9. Hip Hop History is Complex, Fascinating, and Above All, Important
If you want to better grasp ideas like benign neglect, gentrification, institutional racism, the relationship between artistic expression and American capitalism, or the power of popular resistance to oppression, read Jeff Chang’s “Can’t Stop, Won’t Stop,” the best hip hop history book I’ve come across. There are a lot of good books about hip hop out there, but I’d recommend starting with that one.
10. Hip Hop is Beautiful
I know, this one is subjective. But the older I get, the more I move away from the “here are the three artists I like so I’m going to compare everyone else to them!” framework. Instead, it’s really about active listening and critical thinking. There is something to appreciate and something to critique in every song, every album, every artist. And when you do that, when you take the time and energy to actually engage with the culture (even if you’re not actively part of the culture) it’s indescribably rewarding. As much as hip hop heads like to romanticize the past, I find that I am continually surprised by hip hop culture, and increasingly excited about its future.
To counter the anon speaking against the point of mainstream vs. underground, I feel Guante is right. Underground is a bit of a blanket term for people who are unknown. I used to say I like \”underground rap\” all the time until my little brother said, \”oh you like underground rap? Listen to this [unknown gangster Texas rap]\”. Now I only use the term \”progressive hip hop\” when referencing the type of hip hop I like.
A friend of mine here in Phnom Penh runs a bar where they pride themselves on having a digital jukebox with something like 2.5 TB of music available. They could go like 6 years or something without repeating a track. Anything from Leonard Cohen to Minor Threat to Guns n Roses. Or even jazz, classical, etc. The owner. a very liberal and intelligent middle aged Jewish guy from California, has one rule: no rap music. He'll shut you down if you try to play it. It's a for real rule. I've tried to explain to him that his views on the genre are premised on a series of misconceptions and outdated stereotypes and that it's pretty much accepted in both the mainstream and the underground as a legitimate form of creative expression. Most of it has nothing to do with gangsters or pretending to be from the ghetto or glorifying criminality or whatever these days. He's not listening. I don't know if there's some hidden or subconscious racism going on there or what; I know he wouldn't intentionally harbor animosity towards anyone or anything on a racial premise, but his aversion to it raises eyebrows for me. Maybe he just got old and that's that. Anyways, I liked the piece and I thought of him as he is one of the people I've met whose opinions on hip hop are extreme and extremely negative while his actual knowledge on the subject is dismally insufficient in scope to render any kind of coherent judgment on it whatsoever. Still, he's a very nice guy. And he lets me play hardcore punk once in a while even though it bugs the shit out of some patrons.NK(EDIT: Shifted this comment from FB to here since I'm talking about somebody I'm FB friends with and if he randomly read it via the feed, well, you know.)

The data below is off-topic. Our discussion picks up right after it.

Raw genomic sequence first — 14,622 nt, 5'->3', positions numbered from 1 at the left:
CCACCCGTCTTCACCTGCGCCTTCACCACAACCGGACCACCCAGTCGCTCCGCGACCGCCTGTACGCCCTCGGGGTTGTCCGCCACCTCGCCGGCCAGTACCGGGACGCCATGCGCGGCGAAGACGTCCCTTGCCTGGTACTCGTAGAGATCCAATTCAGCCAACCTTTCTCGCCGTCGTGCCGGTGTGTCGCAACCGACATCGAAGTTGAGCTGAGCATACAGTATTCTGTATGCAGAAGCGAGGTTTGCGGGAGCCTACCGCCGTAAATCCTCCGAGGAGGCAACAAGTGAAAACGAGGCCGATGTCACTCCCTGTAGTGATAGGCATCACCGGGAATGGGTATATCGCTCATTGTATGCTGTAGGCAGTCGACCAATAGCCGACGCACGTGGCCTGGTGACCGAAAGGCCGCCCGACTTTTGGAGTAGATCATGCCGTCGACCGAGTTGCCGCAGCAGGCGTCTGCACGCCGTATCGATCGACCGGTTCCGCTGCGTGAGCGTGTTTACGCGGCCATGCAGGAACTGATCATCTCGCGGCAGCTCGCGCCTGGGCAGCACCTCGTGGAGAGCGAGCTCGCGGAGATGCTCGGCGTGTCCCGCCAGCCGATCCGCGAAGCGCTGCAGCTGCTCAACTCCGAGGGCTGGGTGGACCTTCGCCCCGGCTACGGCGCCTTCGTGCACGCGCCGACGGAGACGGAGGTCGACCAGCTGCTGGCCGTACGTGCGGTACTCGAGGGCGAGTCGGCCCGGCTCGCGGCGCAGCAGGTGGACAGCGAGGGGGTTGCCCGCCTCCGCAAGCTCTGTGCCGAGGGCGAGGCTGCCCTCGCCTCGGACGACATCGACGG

I like what this man says, who is bringing a hip hop festival to Stillwater MN this weekend: “I like the art form, I want to be educated, I’m not afraid of it and I’m not stereotyping anything,” said Zahren, 62. “I know just like anything there’s the good, the bad and the ugly. My thought was to bring in a new art form that’s misunderstood by a lot of people, and turn it into an educational experience.”More here: <a href="http://www.presspubs.com/st_croix/news/article_22c304b0-ed44-11e1-a1a8-001a4bcf887a.html"
Yes, like a sociopath. But just because one makes something up, doesn't make it true. And just because its true and very \”real\” for the participant in the culture doesn't mean that person isn't just an idiot with a microphone/turntable/spray paint can. – Homonculus Monk
I'm not sure I can agree that mainstream v. underground is a false binary. While the distinction may mean nothing as far as what the music sounds like, people in underground scenes will usually have very definite ideas about what the terms means, the distinction they create becomes real, both for their own understandings of and engagements with hip hop and in the sense that the scene eventually orients around it. You must see that around MPLS.
I actually really liked Upski's new book (\”Please Don't Bomb the Suburbs). I think it contains some hard truths for radicals and also for all the kids who loved \”Bomb the Suburbs\” so much.As a manifesto, it's definitely not as sexy as \”Bomb the Suburbs,\” but it's full of important tactical ideas. Definitely worth a read.It's also much less about hip hop; more about organizing in general.
I can definitely echo on the quality of \”Can't Stop, Won't Stop.\” He does a good job focusing on the history of all four elements, although there is a larger emphasis on rapping and DJing. For some interesting first-hand material on graf, William \”Upski\” Wimsatt's \”Bomb the Suburbs\” gives a good look at the history, as well as the general feel of graffiti in the Aughts. He recently published a follow-up, \”Please Don't Bomb the Suburbs,\” but I haven't had a chance to pick it up yet. Regardless, both Chang and Upski have some good info to hand out.